• the final phase of prep is nothing by mouth – not even water. I guzzle water like a camel, so this is my least favorite part. However, I tell myself that the alternative includes peeing myself on the table during the procedure and that helps me stick to it. :)

That’s it for prep! Easy peasy. Now, you go in for your appointment. They may take stats again. You will change into your glamorous gown and get prepped for an IV (I also dislike needles so I don’t love this). You get on the table, and they start the fluids and potentially a mask you breathe into as well to knock you out. The actual procedure usually takes 5-15 minutes depending on what they are doing/looking for/find and then you’re done. Once you wake up from the meds, you get dressed and have a chat with the doctor about the findings.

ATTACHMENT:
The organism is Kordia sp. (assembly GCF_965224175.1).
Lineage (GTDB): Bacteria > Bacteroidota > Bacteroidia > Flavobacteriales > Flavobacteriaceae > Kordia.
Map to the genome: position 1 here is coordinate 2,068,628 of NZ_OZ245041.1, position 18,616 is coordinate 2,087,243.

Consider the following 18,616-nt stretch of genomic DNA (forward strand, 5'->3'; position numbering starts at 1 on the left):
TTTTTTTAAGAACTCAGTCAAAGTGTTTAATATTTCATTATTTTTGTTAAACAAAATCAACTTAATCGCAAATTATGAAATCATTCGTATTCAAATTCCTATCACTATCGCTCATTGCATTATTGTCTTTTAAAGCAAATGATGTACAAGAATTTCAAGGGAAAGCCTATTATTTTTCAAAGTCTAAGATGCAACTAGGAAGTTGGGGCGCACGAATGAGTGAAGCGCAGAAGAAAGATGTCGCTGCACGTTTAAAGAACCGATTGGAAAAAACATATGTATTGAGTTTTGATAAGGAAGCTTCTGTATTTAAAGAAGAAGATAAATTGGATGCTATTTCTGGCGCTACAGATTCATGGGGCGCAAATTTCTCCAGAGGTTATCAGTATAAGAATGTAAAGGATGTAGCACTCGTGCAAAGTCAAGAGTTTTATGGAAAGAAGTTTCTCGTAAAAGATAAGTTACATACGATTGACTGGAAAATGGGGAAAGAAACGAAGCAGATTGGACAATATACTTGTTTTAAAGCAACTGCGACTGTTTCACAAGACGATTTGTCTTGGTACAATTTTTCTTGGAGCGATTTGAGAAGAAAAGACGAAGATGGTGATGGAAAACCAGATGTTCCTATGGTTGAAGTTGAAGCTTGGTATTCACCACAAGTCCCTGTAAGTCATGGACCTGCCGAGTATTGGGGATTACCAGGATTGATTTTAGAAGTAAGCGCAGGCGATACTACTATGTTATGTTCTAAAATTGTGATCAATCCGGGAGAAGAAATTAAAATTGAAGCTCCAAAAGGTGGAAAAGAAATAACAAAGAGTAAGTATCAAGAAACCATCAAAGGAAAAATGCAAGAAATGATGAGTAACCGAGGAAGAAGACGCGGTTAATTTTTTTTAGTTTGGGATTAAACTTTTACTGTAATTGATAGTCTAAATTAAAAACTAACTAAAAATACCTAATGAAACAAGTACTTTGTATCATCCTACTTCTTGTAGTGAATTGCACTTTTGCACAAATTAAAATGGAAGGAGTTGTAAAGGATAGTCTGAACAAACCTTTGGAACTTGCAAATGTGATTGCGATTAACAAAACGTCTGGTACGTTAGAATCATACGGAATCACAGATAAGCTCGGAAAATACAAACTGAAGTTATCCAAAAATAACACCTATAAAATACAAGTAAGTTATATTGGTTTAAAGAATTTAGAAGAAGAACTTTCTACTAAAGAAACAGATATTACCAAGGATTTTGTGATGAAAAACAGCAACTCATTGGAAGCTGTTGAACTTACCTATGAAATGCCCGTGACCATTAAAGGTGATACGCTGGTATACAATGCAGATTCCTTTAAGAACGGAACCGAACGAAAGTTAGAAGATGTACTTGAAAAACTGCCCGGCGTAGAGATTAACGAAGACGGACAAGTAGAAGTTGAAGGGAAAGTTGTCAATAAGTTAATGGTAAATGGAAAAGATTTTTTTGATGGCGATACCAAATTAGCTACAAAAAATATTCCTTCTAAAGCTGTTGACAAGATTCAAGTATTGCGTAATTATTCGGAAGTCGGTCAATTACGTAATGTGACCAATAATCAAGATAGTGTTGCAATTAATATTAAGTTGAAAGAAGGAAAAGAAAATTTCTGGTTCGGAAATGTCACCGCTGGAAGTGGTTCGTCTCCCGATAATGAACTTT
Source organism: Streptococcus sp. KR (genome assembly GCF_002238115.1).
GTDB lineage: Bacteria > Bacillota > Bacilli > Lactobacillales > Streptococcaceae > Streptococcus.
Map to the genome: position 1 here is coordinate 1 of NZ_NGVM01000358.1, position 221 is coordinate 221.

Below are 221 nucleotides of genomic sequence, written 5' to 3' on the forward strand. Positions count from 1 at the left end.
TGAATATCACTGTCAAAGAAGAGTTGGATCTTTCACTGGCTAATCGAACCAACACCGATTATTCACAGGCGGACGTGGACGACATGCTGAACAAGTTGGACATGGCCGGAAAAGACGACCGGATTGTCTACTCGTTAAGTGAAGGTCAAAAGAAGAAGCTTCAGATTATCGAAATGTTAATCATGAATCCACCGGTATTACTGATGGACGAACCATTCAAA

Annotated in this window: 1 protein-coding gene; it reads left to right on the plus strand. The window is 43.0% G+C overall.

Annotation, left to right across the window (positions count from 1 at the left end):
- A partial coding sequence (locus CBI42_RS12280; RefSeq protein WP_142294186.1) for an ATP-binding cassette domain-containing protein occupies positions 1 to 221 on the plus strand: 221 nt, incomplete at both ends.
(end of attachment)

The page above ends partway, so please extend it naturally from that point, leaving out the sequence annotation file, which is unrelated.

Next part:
The time you are at the office takes much longer than the 10 minute procedure – it’s about 2 hours. This includes prep time and how long it takes for the anesthesia to wear off. Someone will need to drive you home and if you are like me, you may choose to take another nap when you get there. :)

That’s it! Pretty easy.

Now all I have to be concerned about is my results…wish me luck!

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What is Refractory Celiac Disease?

I have not been feeling well. And, when I really started to examine my symptoms, I realized they have been going on for quite a while – at least six months. I’ve had stomach issues, incredible lethargy, headaches, and just all around feeling like garbage. I feel a lot like I did three years ago before I was diagnosed with celiac disease.